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The Right Kind

-- the card sense to understand that you want to receive as many hands as you can from shoes or decks that contain a significant surplus of high cards.

Other hands that you might try to "thin out" the table with by doubling for an extra dollar are with 12 against a dealer's 3 or 4 up. They carry just about the same cost penalty. But there are still two additional hands you can double for the full amount with, and the beauty is -- they'll both be the correct play for the situation! Yet, they're apt to agitate players at your table into leaving. What are they?

Remember the Magnificent 7 Hands? When the board contains a flock of extra babies, it's to your advantage to double down with Acel7 against a 2 or with Acel8 against a 6! At a crowded table with a heavy shoe, either of these two doubles might easily serve the dual purpose of earning you extra money while thinning out the table for the upcoming advantageous rounds!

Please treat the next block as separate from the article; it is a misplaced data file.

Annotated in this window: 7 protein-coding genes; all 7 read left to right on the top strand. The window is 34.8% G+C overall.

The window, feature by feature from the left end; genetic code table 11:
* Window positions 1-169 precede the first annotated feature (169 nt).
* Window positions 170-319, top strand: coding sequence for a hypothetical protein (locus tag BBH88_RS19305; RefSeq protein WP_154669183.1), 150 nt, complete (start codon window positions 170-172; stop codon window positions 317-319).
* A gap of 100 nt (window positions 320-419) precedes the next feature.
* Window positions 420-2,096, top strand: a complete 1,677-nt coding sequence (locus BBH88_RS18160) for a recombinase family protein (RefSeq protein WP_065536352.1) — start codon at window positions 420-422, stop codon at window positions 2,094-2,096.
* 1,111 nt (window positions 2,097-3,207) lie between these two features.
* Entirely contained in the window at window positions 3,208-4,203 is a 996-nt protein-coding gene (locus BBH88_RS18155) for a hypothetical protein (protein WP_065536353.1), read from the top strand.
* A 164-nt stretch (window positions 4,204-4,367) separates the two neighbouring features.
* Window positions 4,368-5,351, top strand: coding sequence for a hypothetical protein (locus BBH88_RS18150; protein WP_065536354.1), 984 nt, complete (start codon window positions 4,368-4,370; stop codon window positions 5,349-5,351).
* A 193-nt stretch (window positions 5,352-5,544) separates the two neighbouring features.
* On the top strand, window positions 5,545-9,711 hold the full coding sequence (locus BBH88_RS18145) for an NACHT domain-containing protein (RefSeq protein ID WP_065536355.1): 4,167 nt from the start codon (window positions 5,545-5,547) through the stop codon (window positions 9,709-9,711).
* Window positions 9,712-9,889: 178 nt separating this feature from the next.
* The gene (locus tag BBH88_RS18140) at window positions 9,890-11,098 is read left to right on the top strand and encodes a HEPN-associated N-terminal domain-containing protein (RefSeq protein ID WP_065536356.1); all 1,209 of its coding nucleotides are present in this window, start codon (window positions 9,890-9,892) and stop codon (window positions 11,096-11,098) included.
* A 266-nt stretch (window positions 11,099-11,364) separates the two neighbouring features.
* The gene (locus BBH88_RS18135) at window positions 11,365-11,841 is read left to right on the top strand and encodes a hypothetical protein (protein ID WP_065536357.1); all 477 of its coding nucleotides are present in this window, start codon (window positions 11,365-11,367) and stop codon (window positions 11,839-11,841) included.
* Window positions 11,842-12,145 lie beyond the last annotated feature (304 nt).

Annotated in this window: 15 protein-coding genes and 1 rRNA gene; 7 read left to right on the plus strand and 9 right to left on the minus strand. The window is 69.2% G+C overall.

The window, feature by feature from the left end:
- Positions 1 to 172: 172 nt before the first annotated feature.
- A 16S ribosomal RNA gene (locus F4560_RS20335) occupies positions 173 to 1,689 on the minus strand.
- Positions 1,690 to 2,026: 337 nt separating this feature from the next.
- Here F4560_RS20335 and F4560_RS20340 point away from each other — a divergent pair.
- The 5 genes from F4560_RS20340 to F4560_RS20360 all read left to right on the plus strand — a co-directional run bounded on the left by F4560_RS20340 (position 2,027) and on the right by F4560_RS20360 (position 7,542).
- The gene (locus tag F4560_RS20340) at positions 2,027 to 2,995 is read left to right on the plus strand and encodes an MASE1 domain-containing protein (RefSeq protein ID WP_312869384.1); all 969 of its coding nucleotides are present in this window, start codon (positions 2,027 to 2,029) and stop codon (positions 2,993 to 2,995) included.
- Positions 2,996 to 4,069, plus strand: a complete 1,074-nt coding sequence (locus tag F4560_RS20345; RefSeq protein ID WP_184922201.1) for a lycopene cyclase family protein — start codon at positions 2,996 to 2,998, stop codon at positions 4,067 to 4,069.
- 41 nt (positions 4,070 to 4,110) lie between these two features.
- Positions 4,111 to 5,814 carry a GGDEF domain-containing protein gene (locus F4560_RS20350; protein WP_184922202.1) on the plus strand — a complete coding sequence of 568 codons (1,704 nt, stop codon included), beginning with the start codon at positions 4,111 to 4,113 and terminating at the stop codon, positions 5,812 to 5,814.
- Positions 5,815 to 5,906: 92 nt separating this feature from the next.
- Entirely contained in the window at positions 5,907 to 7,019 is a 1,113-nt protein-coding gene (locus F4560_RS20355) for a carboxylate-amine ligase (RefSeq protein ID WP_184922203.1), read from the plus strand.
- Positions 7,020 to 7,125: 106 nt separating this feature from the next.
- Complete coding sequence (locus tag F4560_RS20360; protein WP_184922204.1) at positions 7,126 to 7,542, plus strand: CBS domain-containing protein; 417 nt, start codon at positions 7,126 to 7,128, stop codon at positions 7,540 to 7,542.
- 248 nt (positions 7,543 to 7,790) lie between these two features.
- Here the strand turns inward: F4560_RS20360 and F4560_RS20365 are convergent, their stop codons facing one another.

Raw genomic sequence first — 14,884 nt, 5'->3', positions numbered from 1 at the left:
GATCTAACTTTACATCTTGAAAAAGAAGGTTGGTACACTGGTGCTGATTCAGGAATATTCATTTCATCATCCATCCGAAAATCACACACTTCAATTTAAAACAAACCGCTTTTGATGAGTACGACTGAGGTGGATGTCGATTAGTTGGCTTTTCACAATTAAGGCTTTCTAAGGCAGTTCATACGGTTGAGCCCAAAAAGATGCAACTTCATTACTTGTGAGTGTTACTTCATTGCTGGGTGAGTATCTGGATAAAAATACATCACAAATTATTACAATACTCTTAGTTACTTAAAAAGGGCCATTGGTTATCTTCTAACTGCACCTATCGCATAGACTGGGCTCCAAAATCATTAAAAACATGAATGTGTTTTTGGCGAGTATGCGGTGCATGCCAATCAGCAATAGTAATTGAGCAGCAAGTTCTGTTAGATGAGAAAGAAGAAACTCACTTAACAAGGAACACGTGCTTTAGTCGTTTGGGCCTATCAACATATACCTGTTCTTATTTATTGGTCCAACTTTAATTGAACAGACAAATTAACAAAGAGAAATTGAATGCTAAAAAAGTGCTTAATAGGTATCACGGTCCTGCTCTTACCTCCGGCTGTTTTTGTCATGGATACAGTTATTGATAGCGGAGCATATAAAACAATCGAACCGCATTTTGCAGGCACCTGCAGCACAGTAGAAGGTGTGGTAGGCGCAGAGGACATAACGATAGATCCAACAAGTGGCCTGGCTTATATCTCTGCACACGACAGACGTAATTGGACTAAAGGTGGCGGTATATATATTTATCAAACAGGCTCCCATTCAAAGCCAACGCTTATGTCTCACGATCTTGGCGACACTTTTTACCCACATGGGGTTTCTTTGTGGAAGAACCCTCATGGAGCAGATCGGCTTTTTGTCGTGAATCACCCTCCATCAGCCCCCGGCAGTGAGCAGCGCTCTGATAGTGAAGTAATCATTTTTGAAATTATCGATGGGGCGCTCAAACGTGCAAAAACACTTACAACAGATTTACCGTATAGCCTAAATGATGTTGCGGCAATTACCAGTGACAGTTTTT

This chapter on grooming your game beyond basic strategy has shown you only those refinements that do not require you to be a card counter per se. Even using them all though, you'll have a tough time trying to erase that last 1/2% disadvantage. But if you can reduce a 0.5% disadvantage to a 0.2% disadvantage (which is entirely feasible using the fine-tuning methods in this chapter), then a $1000 loss for the year becomes a $400 loss. And your roughly 30% chance to actually have a winning year (playing 3 or 4 hours a week) improves to over 40%!

I'm afraid that without keeping track of at least some cards right from the first hand dealt, this is just about all you can do to raise the level of your play. But wait! There is however, one really simple, easy way to keep track of just the critical cards and gain a very small overall edge in the game doing it. And the best part is;

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Online Poker Guru Tips
However, another king showing somewhere on the table radically reduces the mathematical probability in poker games of your opponent's having two kings before he raises because there are only two kings instead of three among the unseen cards. The probability in poker games of your opponent's having two kings is cut to about 71/2 percent. A raise now makes it about 40 percent that your opponent has a three-flush rather than two kings. Depending upon your position, your queens may be strong enough to justify a call. In this case in poker games you read your opponent's hand not just on the basis of what you know about him, the action he takes, and the exposed card you see in poker games, but also on the basis of a mathematical comparison of his possible hands.
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